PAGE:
Fighting Parental Alienation and Emotional Abuse

Parental alienation transpires when there is segregation between a parent and kids caused deliberately by the other parent. Divorce may result in parental alienation.Generally, it usually occurs intentionally. 

The abusive parent uses different methods to cause a division between the kids and the estranged parent. Usually, the custodial parent may also be the abusive parent. This makes it difficult for the estranged parent to stop the behavior. Parental alienation can make the children despise visiting the other parent or reject them. Much of the time, the children mandatorily listen to the abusive parent. The situation may be worse when the kid is encouraged through rewards. 

Parental alienation is a type of emotional abuse that can be harmful to the kids. In Texas, such maltreatment is an offense that may require the intervention of the Family Court. 

Per the Texas Family Code, emotional abuse can result in some form of damage to the child’s development or general psychological functioning. It may also cause abnormal social behavior and depression. 

Emotional abuse can range from using degrading verbal methods or other forms of communication to harass or demean the minor. It may also include threats of bodily or mental injuries.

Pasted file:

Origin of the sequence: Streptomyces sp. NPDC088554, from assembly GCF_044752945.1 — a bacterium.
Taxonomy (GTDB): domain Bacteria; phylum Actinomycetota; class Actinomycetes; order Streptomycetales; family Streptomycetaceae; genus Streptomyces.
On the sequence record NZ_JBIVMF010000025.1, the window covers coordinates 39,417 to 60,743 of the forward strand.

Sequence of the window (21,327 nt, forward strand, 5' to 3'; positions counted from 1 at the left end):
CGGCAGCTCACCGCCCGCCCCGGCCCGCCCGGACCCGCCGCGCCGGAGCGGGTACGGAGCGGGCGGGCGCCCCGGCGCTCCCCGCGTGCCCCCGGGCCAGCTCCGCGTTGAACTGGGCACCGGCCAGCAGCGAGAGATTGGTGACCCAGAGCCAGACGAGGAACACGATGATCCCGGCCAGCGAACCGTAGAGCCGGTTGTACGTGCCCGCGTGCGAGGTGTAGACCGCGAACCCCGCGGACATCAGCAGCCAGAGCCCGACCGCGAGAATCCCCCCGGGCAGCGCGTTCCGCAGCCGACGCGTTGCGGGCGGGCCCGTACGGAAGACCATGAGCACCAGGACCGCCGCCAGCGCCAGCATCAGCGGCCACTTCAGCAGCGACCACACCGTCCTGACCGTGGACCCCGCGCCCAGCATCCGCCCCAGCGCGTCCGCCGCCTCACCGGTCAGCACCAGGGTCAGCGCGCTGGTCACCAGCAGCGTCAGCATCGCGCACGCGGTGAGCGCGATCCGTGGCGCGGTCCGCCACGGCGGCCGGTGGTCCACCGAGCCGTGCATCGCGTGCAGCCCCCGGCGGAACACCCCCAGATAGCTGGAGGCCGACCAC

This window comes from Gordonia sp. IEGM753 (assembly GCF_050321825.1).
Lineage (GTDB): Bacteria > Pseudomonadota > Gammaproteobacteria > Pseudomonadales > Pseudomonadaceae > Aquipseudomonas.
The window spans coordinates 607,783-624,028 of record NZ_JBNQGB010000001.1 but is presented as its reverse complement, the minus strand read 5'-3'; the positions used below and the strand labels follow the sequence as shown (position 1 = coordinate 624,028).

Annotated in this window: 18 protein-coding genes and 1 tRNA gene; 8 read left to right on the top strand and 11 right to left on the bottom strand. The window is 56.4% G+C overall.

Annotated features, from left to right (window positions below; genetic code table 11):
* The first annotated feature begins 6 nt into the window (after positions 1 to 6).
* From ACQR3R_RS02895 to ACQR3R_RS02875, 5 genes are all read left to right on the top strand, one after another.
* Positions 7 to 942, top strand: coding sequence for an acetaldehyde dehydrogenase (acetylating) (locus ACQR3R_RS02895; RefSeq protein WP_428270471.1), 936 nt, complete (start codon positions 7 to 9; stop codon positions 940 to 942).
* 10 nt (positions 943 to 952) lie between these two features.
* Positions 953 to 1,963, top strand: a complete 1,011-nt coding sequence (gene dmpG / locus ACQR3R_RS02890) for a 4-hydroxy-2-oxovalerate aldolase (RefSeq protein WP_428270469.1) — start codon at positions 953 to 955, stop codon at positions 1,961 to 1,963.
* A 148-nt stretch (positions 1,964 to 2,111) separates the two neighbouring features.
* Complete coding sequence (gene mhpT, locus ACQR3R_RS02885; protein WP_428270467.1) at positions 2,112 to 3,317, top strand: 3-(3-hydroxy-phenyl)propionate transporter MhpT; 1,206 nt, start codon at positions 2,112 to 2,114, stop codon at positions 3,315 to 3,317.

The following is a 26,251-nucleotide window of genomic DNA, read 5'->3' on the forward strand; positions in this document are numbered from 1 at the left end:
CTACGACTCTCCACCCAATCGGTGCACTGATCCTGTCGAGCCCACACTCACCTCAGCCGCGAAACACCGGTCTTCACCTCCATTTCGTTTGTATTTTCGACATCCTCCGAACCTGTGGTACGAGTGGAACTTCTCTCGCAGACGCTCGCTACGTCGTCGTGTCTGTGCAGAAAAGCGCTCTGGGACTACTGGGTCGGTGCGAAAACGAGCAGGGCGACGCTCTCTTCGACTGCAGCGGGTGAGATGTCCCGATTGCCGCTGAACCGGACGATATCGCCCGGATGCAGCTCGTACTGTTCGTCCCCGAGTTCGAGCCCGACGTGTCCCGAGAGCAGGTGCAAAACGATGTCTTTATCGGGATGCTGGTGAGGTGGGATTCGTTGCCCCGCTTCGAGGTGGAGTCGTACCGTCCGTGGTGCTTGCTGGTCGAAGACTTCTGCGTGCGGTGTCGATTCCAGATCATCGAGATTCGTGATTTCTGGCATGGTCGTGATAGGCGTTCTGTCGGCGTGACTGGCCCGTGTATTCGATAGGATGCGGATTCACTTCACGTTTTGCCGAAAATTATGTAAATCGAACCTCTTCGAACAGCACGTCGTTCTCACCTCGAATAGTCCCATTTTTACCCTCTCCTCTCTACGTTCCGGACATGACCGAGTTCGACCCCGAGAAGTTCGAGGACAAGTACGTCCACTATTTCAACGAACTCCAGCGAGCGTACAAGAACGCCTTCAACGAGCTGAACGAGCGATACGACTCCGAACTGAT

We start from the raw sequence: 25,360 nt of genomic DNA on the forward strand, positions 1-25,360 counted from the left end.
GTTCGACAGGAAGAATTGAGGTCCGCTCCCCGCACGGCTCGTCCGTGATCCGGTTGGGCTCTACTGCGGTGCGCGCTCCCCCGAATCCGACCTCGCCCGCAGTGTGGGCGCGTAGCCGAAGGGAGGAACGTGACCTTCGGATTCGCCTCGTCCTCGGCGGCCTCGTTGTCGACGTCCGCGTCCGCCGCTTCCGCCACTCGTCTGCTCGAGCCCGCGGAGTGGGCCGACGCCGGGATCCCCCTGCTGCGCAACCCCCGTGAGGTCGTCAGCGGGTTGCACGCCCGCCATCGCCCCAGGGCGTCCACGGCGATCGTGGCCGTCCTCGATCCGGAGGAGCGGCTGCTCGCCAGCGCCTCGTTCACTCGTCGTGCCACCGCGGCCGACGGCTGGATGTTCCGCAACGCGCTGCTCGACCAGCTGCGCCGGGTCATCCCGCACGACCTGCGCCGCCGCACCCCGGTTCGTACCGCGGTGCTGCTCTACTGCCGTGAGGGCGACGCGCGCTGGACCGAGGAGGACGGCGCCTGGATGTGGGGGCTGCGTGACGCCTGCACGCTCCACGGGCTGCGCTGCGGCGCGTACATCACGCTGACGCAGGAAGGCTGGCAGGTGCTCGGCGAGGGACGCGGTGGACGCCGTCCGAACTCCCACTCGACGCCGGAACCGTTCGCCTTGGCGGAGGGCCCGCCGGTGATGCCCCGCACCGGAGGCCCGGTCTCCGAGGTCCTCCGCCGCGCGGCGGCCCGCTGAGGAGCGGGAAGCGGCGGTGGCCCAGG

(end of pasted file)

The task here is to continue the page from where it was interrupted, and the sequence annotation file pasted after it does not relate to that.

Taking Actions Against Parental Alienation and Emotional Abuse

If you notice your kid is experiencing emotional abuse from parental alienation, your attorney can recommend legal ways to protect your child. It is likewise very crucial to provide the kid with a secure environment. You can register the minor for therapy to help the healing process. This can help to get over the trauma they might have as a result of the emotional abuse.

As an alienated parent, you can consider getting a restraining order to stop further abuse and temporary contact between the other parent and the affected minor. You can file a restraining order motion at the appropriate family court. However, the court grants the order as a temporary resolution before making a permanent decision. Court-mandated therapy may also be imposed on all parties. The alienating parent will undergo therapy to end their malice, while the estranged parent and children can attend joint therapy sessions to heal their relationship. An assigned official will follow up on the therapy sessions to assess the improvements of the parties.

Supposing that the child is experiencing harsh emotional mistreatment or bodily abuse from the parent, there could be a need to change the guardianship. The other parent can initiate legal action to get sole custody of the child. The court is likely to grant the motion if it suits the child best.